Eventually, they both left that company and got different jobs. Jeffrey also began studying for the bar exams, which made things hard enough, as this ate into their time together. The fact that Arcilla lived in Alabang and Jeffrey in Valenzuela—opposite ends of the metro—did not help.
“It was really challenging for us to work on the relationship even before the pandemic,” Arcilla says. “There were more reasons for us to try our best to work on the relationship when the pandemic happened, but other problems transpired after that.” Arcilla was hurt, for example, that Jeffrey made the effort to visit her in person during the quarantine only twice—and the second time was only because it was her birthday.
“The last row actually was when he said that he was trying his best to go because I wanted him to be there. I knew that we were in the middle of a pandemic, pero I don’t think it was right for him to say that that was the reason he came, not because he wanted to go on his own.”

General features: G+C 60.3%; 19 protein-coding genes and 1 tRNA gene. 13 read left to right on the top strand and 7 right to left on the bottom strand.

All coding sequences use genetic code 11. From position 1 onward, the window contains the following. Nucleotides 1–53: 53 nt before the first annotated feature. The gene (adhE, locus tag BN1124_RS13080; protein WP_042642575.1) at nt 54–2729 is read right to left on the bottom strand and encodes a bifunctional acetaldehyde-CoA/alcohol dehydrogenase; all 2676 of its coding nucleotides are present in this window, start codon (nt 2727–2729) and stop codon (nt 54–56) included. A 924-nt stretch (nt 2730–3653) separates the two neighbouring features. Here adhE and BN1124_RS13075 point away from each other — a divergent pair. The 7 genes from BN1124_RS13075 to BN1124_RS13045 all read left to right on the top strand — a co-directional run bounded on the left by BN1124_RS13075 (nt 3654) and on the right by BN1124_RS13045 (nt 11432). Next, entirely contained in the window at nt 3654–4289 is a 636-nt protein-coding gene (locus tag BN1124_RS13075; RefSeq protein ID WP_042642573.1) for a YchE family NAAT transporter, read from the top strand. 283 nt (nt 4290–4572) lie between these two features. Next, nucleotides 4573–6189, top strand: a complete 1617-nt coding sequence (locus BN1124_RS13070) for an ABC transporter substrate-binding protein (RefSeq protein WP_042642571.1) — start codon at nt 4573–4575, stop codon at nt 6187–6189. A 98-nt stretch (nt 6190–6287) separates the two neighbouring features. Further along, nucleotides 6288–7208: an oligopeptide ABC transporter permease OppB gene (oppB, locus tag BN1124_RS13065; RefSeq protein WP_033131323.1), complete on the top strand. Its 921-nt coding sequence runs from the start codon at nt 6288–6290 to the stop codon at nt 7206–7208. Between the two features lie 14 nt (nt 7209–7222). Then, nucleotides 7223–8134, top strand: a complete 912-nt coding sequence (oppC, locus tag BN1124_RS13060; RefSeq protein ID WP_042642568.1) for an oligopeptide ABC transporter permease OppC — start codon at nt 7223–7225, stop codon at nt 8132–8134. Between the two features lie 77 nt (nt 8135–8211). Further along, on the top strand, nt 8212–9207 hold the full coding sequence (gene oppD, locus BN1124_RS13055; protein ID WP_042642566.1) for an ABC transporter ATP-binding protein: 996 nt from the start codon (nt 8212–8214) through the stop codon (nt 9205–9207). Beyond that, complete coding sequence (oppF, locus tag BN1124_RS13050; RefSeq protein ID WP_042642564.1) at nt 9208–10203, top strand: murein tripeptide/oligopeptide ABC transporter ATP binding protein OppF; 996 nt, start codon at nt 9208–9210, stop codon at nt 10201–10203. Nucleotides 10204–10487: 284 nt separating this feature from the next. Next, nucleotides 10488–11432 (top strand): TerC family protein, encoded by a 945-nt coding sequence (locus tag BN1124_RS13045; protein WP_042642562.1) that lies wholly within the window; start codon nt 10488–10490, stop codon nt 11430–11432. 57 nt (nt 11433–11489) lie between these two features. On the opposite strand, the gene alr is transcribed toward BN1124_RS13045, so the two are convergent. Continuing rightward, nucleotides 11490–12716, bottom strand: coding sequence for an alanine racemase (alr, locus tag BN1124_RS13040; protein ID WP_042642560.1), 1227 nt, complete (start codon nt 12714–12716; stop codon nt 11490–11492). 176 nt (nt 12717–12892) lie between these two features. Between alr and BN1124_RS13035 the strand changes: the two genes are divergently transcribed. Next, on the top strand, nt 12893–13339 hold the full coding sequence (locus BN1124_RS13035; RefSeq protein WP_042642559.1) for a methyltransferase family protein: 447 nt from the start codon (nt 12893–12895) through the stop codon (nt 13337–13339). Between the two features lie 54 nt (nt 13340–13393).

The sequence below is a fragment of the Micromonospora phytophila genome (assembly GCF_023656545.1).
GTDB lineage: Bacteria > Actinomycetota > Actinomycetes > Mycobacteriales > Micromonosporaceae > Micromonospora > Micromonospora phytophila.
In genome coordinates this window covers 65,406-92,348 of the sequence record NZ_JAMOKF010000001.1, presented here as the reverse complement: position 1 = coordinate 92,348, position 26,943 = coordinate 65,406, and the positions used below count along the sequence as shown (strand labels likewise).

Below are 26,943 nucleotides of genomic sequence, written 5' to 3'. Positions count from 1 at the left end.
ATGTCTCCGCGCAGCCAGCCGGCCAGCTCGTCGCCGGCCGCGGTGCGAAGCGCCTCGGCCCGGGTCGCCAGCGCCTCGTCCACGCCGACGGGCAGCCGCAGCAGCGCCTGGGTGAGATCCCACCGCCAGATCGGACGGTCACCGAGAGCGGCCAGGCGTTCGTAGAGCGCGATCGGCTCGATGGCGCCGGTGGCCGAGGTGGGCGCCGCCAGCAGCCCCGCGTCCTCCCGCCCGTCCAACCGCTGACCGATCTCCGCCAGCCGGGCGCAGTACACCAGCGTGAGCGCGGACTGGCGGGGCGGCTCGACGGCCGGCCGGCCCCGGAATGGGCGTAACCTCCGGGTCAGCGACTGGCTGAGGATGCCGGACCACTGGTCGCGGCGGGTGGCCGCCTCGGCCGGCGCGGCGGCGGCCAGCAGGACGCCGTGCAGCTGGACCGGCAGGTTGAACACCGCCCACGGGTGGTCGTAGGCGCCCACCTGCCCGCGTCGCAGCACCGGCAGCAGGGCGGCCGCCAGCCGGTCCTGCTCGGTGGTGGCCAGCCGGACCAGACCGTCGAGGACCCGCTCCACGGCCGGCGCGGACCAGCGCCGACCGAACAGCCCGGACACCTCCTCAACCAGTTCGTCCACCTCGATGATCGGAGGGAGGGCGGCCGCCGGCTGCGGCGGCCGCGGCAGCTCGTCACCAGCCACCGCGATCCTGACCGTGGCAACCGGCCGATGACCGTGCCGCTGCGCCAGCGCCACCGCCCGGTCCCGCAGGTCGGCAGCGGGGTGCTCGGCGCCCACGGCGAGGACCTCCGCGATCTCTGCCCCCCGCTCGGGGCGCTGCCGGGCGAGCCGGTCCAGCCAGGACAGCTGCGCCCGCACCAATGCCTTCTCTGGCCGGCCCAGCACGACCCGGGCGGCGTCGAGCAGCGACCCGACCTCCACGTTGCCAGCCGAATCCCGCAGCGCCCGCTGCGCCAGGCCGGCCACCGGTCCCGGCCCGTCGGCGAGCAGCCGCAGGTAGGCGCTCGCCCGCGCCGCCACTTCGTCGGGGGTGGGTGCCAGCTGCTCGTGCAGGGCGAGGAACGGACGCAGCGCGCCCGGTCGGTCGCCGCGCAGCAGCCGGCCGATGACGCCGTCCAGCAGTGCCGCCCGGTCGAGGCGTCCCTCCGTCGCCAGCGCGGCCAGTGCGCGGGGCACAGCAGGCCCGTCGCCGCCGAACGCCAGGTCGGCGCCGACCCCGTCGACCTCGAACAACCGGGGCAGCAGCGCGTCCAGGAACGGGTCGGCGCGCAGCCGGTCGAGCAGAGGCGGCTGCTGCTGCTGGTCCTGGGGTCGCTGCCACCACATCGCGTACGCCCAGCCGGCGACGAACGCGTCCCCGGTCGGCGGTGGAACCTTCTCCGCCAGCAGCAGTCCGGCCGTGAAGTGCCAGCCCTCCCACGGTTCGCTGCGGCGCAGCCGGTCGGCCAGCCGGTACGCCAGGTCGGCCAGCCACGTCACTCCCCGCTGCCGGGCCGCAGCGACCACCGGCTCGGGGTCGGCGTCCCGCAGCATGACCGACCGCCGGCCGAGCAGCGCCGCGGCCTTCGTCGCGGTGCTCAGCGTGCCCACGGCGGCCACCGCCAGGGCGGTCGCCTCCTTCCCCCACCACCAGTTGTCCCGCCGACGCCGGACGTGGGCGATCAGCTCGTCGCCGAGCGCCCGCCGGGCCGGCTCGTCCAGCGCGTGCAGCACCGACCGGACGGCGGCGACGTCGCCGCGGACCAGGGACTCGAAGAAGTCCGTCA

Arcilla emphasized that their love languages—something personally important to her—were way off “so it showed some incompatibilities.” This became most obvious with one topic: “The idea of getting married.”
All the other girls in Arcilla’s barkada had gotten married before or during pandemic, leaving her the only single girl standing. “Every time I tried to bring it up to him, he always brought up his bar exam. I was actually willing to wait after the bar. But the thing is, he wasn’t even open to talking about it.” She felt neglected and taken for granted.
The seven years they shared was a factor that made her think twice about breaking up. “That was sad. That’s seven years and it’s ⅓ of my life.”
The two had even already bought a preselling condo in Mandaluyong City in their names that needs to be paid for until 2025. It took a while before Jeffrey agreed to pay Arcilla for her share of the condo.